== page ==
My poor doctor kept coming in to check on me, and I guess my cries in pain were wearing her down, so she called for my epidural. I was only too aware of all the extra eyes on me during that whole painful process. My husband, who never left my side, my sister who had my mother on the cell phone so she could experience the torture too, my mother in law and my sister in law, all watching and waiting.
Once the blessed drugs hit my system, I was finally able to stop wailing in pain. After several hours of no real change, things began to pick up. Around midnight I was finally able to start pushing. Now, for those of you who don’t have a uterus or haven’t had the experience of live birth, it’s a bit like using the bathroom, only with different, inexperienced muscles. It’s very strange. If it weren’t for one of the nurses, Beth, I might still be stuck in that bed, trying to figure out this whole labor thing. Beth was amazing. I sent her a thank you note after it was all said and done.
Two and a half hours of pushing later, a slimy creature with a head shaped like a football finally made her appearance. They quickly cut the cord and whisked her to a table in the room, hunting for meconium. She gave lusty wails and even stuck out her lip. We have pictures of that pout. She had tons of hair, gobs of it. Perhaps that old wives tale about hair and heartburn is true.
When the goo and poo was cleared away, they wrapped her up and handed her to me. Lance, the dutiful father, held a video camera in our faces, catching her beauty.
There are no words to describe the moments you get to hold your first born, or any child you’ve birthed for that matter. It’s inexpressible. The sense of lifetime responsibility, it’s there, but it’s tied with this strange thing called love. That love comes from a whole new room in your heart that you never knew existed. And it’s strong. The kind of love where you would jump in front of a car to protect this little creature. It’s the kind of love that sustains you during those sleepless nights where she cries for no reason, other than just to drive you to drink. It’s the kind of love that makes you stare at her, trying to memorize each wrinkle, each delicate shade of skin. You stare at fingers and toes, you stare at them awake, asleep. You croon. You sing songs, some of them made up, just for their enjoyment.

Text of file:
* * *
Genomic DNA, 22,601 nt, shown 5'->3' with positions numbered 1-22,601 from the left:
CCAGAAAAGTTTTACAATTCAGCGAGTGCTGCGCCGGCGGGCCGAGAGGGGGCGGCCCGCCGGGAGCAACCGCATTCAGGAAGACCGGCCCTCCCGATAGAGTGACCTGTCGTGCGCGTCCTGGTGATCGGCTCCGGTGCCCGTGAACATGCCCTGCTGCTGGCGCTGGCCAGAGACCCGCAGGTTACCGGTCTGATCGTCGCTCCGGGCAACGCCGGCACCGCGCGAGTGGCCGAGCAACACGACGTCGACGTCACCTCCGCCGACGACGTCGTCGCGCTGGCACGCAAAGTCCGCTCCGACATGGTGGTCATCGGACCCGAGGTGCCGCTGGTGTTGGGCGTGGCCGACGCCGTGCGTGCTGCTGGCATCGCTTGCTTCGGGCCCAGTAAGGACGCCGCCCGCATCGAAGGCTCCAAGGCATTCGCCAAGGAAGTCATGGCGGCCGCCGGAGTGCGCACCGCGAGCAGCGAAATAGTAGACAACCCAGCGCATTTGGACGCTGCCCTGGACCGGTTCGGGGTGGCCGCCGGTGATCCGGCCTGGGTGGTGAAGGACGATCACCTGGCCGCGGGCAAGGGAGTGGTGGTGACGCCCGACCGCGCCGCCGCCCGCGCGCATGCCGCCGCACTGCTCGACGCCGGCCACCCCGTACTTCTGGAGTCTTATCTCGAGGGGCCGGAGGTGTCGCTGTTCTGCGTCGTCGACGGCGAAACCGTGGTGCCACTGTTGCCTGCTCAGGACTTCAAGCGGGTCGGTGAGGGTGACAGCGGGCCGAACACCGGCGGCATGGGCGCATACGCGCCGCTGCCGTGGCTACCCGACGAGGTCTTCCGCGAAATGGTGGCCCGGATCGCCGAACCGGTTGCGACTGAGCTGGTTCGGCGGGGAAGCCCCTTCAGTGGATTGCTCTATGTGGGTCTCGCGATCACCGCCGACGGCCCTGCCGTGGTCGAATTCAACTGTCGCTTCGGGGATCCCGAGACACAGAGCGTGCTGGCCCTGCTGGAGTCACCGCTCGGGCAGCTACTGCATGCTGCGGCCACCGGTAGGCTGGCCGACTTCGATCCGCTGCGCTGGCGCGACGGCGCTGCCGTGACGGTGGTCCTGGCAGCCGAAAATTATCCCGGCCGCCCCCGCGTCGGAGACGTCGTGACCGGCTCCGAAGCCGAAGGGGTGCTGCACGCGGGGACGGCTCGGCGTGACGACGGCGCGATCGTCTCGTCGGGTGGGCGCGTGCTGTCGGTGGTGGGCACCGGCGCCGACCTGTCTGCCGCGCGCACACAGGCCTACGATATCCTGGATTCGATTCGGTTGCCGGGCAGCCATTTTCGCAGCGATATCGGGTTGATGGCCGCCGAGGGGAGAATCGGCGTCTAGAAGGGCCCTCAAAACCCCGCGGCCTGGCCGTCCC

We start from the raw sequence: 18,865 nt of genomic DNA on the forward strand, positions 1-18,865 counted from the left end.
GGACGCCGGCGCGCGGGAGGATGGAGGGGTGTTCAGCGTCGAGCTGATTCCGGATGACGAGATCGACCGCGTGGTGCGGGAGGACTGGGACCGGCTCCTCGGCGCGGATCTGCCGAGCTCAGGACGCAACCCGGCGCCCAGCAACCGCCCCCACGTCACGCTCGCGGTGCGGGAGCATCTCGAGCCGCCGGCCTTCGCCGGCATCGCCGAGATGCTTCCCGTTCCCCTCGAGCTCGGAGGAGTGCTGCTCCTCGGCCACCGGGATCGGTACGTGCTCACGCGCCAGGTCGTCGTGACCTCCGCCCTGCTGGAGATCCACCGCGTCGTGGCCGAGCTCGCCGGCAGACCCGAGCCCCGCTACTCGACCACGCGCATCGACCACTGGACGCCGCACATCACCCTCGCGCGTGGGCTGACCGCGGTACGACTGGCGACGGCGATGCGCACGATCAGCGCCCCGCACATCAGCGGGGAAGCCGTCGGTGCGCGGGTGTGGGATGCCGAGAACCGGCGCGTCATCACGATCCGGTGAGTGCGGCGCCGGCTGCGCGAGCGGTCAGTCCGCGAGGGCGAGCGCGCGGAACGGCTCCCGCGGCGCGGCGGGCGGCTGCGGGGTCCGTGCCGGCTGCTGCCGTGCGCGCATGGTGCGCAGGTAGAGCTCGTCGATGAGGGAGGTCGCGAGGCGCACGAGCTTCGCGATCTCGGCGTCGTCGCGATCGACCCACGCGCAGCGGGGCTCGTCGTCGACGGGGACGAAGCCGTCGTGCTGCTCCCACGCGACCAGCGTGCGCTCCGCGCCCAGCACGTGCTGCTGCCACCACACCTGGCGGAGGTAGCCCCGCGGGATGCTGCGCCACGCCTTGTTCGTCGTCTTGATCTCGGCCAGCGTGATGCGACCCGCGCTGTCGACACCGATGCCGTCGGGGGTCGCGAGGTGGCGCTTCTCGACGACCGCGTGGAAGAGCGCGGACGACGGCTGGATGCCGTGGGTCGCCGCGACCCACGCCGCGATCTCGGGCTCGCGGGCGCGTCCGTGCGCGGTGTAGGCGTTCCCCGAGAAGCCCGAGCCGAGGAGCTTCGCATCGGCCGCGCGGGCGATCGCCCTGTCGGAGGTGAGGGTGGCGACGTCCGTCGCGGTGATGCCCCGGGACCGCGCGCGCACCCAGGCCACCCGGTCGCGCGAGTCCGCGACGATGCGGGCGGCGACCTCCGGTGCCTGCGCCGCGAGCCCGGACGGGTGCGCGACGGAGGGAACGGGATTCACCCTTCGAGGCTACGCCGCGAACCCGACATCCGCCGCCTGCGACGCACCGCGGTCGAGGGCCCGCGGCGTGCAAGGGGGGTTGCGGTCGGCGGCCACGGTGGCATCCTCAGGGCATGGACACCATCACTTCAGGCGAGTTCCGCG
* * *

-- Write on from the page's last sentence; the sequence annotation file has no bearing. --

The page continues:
Today Emma is seven. Seven is offically a big kid, in my mind. She got her ears pierced, that was her gift from us. As a family, we spent the weekend in Atlanta, visiting the aquarium and just hanging out as a family. We talked about how big she was, how proud we are of her, and how fast time has flown by. She beamed, while Lance and I stole glances at each other in pain that only parents can know, that time is going by much too fast.
The older Emma gets, the more she looks and acts like me. She’s got her own quirks and ticks, the things that make her distinct. But at her core, I understand her because she is a little me. Sometimes I laugh at that, and sometimes it makes me sad, because some of those things will cause problems later in life. It’s that strong love again, I want her to be the best she can be, and sometimes that’s not to be like me. I suppose that’s how all parents feel.
In another seven years, she’ll be a teenager. She’ll be in love with whoever new young hottie shows up on Hollywoods magic screens. She’ll wear dangly earrings and makeup. She’ll shy away from hugs and kisses from me and probably insist on calling me Mom or Mother, something to make her feel older. Another seven years and she’ll be in college, studious and opinionated. She’ll be talented and creative. Possibly in love for real.
Ah me, time is a thief.